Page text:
more than you ever wanted to know about wire

figgie

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#1
Since this is the stand alone forum. Thought I would post in here about wiring and ALL different types. Specifically the types used in the auto industry and the motor sport industry.

My background. I used to wire aircraft for the Military. Particularly the avionics instrumentation of the B-1b and B-2 bomber. I still remember the critical measurements for stripping. Crimping etc.



PVC/Nylon jackets wire.(Also known as GXL automotive wiring)

You every day run of the mill wire that is used by every single car manufacture to wire the electrical system of the car. The jacket of the wiring is made out of PVC/nylon. This means that it inherits the properties of PVC. PVC is not flammable but once it is lit, it does not self extinguish. Temprature ratings hover around 105 Degree Celcius. Can be stripped with dedicated wire strippers or a nice razor blade and a steady hand.

Teflon wiring (PTFE, also known as Mil-Spec wire MIL-W-16878/4, /5 or /6 which has been superceeded by SAE-AS16878/4, /5 or /6)

This type of wiring is used extensively in the aerospace industry. It's jacket is based on PTFE. Temprature ratings for this type of wiring begin at 200 degree Celcius. The wire should be stripped using dedicated wire strippers. This wiring can be used with higher current ratings for the same gauge wire thanks to the higher operational temprature. This wire is lighter than the PVC/Nylon variety by about 1.2 lbs per 1000 feet. This wire is self extinguishing.


Tefzel wiring (ETFE, also known as Mil-Spec wiring MIL-W-22759/16 which has been superceeded by SAE-AS22759/16)

Tefzel wiring. This wire had it's origin in the Aerospace world but then made it's way to the motorsport industry. This wire is widely available for consumer purchase and is usually stocked in a wide variety of colors. Tefzel wiring can be purchased at most avionic stores. Operating temprature rating is 150 degree Celcius. Just like PTFE based wiring. Thanks to the higher heat tolerance. The same gauge wire is able to be used for higher current as long as the 150 degree operating temprature is not exceeded. Wire is extremly soft. Weight of wire is considered medium (roughly the same weight per 1000 feet as PTFE). Wire requires wire strippers like the Ideal Industry Custom Strip Master or Custom Strip Master Lite. This wire is self extinguishing.

Cross Linked Tefzel (XL-ETFE, also known as Mil Spec wiring MIL-W-22759/34 which has been superceeded by SAE-AS22759/34, or Spec 55 which is trademarked by RayChem).

Now we get into the high tech wiring. This wire is the wire of choice for just about most race teams. Spec55 is light weight coming in at 5.0 lbs per 1000 feet. It has a operating temprature of 150 degree Celcius. Of course it does have some short comings. If it catches fire, Spec55 release TOXIC smoke which happen to be quite dense also.\So yes it is light weight but not at the cost of the really nasty stuff that can be inhaled if the car catches fire.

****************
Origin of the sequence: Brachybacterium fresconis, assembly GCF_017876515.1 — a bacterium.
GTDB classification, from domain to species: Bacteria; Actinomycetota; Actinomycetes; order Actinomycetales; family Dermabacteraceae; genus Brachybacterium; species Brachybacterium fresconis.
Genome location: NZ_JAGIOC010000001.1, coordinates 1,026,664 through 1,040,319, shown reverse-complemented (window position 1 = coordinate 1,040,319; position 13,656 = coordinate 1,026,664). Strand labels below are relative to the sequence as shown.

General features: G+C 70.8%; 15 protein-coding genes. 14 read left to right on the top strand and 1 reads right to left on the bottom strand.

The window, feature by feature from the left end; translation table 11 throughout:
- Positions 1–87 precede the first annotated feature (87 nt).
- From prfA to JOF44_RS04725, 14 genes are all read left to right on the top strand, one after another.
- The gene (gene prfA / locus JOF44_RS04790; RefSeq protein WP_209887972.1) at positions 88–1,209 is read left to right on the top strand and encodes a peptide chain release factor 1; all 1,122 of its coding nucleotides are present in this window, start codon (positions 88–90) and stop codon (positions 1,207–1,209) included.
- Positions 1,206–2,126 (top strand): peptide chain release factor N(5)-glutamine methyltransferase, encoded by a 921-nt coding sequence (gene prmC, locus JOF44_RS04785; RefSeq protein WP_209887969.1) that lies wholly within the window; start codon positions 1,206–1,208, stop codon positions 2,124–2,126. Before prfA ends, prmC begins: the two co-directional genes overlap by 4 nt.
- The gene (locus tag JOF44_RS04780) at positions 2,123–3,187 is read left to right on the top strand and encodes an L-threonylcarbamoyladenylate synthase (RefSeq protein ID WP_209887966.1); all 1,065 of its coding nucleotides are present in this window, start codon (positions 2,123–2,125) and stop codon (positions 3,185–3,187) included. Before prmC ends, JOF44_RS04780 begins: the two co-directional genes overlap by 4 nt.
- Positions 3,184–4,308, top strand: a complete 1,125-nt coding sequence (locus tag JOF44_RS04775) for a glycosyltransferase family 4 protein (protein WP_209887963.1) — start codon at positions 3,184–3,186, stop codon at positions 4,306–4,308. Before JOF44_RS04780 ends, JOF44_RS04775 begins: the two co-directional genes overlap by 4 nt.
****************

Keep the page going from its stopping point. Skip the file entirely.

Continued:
Pass on it!

PTFE/Polymide/PTFE (also known as Teflon, Kapton, Teflon. Mil Spec MIL-W-22759/80, /81, /82, /91, /92 in the Military which has been superceded by SAE-AS22759/80, /81, /82, /91, /92. )

The daddy of all the wiring. This has all the properties of PTFE with none of the drawbacks thanks to the Polymide layer. This wire has an operating temprature of 200 degree celcius for the Silver plate or Tin plate wiring and a staggering 260 degree celcius for the nickel plated wiring. This wire comes in normal weight and light weight for weight critical applications (4.6 lbs per 1000 feet). The silver plated wire can carry almost double the amperage per the same guage as the PVC/Nylon counter part. The wire is self extinguishing and releases no toxic gases. Only down side is trying to source the wire. Usually must be bought in bulk.
 
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figgie

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#2
Sorry for the delay folks! The strippers had to be ordered from the manufacture and as always, when buying military spec parts. The 20 questions come!

With that said! :)

As mentioned above, military specifications are very strict when it comes to wire strippers. In particular is the nature of the strip. For instance, A couple of the requirements are.

1. The wire can not be knicked after stripping.
2. Cut wires, only two per wire is allowed. Anything more and the strip has to be redone.

So doing it with a razor blade CAN be done but more than likely it will fail for knicked wires.

So the tool that I use is the Ideal industries Ergo-Elite wire stripper (picture attachement labeled ideal-ergolite-Stripper.JPG). This wire stripper is the creme of the crop in the manual wire stripper world. Why? It tends not to damage the wire in the gripping portion as the other versions tend to do.

Note: The wire stripper comes without any cutting blades. Different type of wires require a different blade. For the wires that I am using (SAE-AS22759/91), the blade that is required for this specific wire is Ideal Industries part #55-2693-1